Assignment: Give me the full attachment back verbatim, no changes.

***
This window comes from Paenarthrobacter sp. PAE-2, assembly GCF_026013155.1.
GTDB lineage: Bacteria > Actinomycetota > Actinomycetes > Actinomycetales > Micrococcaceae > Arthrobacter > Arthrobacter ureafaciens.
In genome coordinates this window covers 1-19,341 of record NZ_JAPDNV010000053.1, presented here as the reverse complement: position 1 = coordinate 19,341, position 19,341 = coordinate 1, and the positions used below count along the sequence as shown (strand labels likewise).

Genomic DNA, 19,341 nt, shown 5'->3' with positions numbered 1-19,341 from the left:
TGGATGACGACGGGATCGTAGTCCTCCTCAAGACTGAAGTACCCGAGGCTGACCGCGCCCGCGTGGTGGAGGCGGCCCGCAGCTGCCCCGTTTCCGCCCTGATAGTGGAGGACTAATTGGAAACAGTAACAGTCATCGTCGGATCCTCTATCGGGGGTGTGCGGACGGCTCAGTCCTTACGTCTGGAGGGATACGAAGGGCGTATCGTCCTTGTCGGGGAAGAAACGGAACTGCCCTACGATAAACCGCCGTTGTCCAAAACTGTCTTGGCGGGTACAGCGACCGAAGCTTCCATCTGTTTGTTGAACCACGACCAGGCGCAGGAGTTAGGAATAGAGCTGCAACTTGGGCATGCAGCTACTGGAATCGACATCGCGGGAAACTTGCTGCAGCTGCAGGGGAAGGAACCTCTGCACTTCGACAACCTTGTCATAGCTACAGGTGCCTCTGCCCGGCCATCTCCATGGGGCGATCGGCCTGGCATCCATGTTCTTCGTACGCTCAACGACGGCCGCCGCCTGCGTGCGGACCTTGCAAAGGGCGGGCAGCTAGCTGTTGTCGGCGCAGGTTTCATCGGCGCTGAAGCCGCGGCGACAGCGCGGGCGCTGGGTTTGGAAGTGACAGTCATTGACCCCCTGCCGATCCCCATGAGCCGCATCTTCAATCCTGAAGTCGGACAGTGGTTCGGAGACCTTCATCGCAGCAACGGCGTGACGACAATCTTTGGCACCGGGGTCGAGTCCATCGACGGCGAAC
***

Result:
This window comes from Paenarthrobacter sp. PAE-2, assembly GCF_026013155.1.
GTDB lineage: Bacteria > Actinomycetota > Actinomycetes > Actinomycetales > Micrococcaceae > Arthrobacter > Arthrobacter ureafaciens.
In genome coordinates this window covers 1-19,341 of record NZ_JAPDNV010000053.1, presented here as the reverse complement: position 1 = coordinate 19,341, position 19,341 = coordinate 1, and the positions used below count along the sequence as shown (strand labels likewise).

Genomic DNA, 19,341 nt, shown 5'->3' with positions numbered 1-19,341 from the left:
TGGATGACGACGGGATCGTAGTCCTCCTCAAGACTGAAGTACCCGAGGCTGACCGCGCCCGCGTGGTGGAGGCGGCCCGCAGCTGCCCCGTTTCCGCCCTGATAGTGGAGGACTAATTGGAAACAGTAACAGTCATCGTCGGATCCTCTATCGGGGGTGTGCGGACGGCTCAGTCCTTACGTCTGGAGGGATACGAAGGGCGTATCGTCCTTGTCGGGGAAGAAACGGAACTGCCCTACGATAAACCGCCGTTGTCCAAAACTGTCTTGGCGGGTACAGCGACCGAAGCTTCCATCTGTTTGTTGAACCACGACCAGGCGCAGGAGTTAGGAATAGAGCTGCAACTTGGGCATGCAGCTACTGGAATCGACATCGCGGGAAACTTGCTGCAGCTGCAGGGGAAGGAACCTCTGCACTTCGACAACCTTGTCATAGCTACAGGTGCCTCTGCCCGGCCATCTCCATGGGGCGATCGGCCTGGCATCCATGTTCTTCGTACGCTCAACGACGGCCGCCGCCTGCGTGCGGACCTTGCAAAGGGCGGGCAGCTAGCTGTTGTCGGCGCAGGTTTCATCGGCGCTGAAGCCGCGGCGACAGCGCGGGCGCTGGGTTTGGAAGTGACAGTCATTGACCCCCTGCCGATCCCCATGAGCCGCATCTTCAATCCTGAAGTCGGACAGTGGTTCGGAGACCTTCATCGCAGCAACGGCGTGACGACAATCTTTGGCACCGGGGTCGAGTCCATCGACGGCGAAC